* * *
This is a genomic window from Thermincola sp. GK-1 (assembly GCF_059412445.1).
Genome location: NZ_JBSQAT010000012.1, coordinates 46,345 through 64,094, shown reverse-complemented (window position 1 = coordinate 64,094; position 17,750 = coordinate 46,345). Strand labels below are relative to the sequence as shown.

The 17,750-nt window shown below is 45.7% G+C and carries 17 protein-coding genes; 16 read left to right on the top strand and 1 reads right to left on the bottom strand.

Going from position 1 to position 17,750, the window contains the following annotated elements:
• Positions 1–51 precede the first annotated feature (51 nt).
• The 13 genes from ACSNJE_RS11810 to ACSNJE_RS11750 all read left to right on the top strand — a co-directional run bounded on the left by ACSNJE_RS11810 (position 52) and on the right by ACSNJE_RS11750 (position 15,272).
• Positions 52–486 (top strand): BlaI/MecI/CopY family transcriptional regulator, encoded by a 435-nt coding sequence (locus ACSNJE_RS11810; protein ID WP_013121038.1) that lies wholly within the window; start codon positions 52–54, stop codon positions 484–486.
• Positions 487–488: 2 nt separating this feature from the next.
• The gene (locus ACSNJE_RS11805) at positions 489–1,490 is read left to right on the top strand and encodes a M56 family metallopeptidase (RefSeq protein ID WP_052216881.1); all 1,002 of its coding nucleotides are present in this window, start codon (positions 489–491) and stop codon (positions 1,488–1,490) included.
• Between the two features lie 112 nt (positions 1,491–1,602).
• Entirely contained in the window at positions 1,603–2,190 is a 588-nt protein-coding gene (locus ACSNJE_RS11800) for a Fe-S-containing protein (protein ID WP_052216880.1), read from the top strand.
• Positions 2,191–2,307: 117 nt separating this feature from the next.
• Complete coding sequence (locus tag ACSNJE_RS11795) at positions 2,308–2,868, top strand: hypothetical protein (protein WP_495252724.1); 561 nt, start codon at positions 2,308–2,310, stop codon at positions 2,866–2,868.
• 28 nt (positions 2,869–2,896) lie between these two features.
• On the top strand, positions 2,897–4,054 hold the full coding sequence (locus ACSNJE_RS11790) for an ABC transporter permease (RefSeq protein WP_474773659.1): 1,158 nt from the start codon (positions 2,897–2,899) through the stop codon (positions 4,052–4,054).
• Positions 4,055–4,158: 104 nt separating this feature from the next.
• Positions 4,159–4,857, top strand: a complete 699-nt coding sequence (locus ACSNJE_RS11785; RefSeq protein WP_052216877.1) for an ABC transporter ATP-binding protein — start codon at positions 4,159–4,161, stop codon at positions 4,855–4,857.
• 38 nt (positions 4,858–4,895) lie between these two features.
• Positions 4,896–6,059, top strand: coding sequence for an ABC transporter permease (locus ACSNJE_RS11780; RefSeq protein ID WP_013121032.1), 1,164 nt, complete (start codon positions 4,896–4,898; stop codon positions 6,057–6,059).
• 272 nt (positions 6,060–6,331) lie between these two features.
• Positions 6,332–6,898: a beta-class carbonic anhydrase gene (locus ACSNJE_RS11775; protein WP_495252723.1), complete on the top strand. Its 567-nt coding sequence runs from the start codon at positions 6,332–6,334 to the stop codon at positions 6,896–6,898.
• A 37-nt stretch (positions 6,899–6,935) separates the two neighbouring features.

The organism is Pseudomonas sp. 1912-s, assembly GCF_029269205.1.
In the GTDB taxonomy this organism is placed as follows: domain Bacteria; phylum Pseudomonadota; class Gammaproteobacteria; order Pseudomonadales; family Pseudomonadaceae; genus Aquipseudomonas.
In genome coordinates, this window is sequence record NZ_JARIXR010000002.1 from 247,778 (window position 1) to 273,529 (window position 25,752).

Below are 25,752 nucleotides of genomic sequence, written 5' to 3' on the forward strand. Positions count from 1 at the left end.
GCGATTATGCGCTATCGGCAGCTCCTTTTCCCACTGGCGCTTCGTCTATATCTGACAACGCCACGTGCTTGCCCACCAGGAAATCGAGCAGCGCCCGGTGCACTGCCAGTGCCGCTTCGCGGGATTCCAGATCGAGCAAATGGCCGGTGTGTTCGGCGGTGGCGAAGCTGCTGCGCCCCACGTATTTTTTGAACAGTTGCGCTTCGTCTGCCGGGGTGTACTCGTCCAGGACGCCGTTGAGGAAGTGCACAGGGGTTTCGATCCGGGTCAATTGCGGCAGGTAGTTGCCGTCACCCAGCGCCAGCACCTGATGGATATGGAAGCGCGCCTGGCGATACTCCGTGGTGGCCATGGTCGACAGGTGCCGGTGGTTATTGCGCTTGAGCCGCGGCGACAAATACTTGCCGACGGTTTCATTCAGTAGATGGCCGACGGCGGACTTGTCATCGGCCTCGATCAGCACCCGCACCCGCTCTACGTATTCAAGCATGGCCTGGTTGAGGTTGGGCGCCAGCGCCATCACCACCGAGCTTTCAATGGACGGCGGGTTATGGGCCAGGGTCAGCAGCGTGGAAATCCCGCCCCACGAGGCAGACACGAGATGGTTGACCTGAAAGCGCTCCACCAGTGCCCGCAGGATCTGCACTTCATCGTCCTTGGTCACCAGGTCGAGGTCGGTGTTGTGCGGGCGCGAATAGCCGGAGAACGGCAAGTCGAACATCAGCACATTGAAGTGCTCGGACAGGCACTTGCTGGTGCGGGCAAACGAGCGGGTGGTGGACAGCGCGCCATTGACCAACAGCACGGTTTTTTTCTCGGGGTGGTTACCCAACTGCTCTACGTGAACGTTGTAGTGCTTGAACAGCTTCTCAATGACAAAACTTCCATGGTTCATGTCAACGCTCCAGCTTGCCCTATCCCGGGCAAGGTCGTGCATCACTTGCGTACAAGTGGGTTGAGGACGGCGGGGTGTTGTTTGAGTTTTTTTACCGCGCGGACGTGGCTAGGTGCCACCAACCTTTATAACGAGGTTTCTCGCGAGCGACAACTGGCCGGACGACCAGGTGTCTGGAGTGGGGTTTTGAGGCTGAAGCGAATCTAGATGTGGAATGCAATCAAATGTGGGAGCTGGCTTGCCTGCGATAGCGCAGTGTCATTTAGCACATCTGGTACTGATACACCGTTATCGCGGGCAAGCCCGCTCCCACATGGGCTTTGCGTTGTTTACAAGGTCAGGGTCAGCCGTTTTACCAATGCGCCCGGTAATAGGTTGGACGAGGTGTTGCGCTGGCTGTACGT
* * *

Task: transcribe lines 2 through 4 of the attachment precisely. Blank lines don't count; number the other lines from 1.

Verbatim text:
Genome location: NZ_JBSQAT010000012.1, coordinates 46,345 through 64,094, shown reverse-complemented (window position 1 = coordinate 64,094; position 17,750 = coordinate 46,345). Strand labels below are relative to the sequence as shown.

The 17,750-nt window shown below is 45.7% G+C and carries 17 protein-coding genes; 16 read left to right on the top strand and 1 reads right to left on the bottom strand.

Going from position 1 to position 17,750, the window contains the following annotated elements: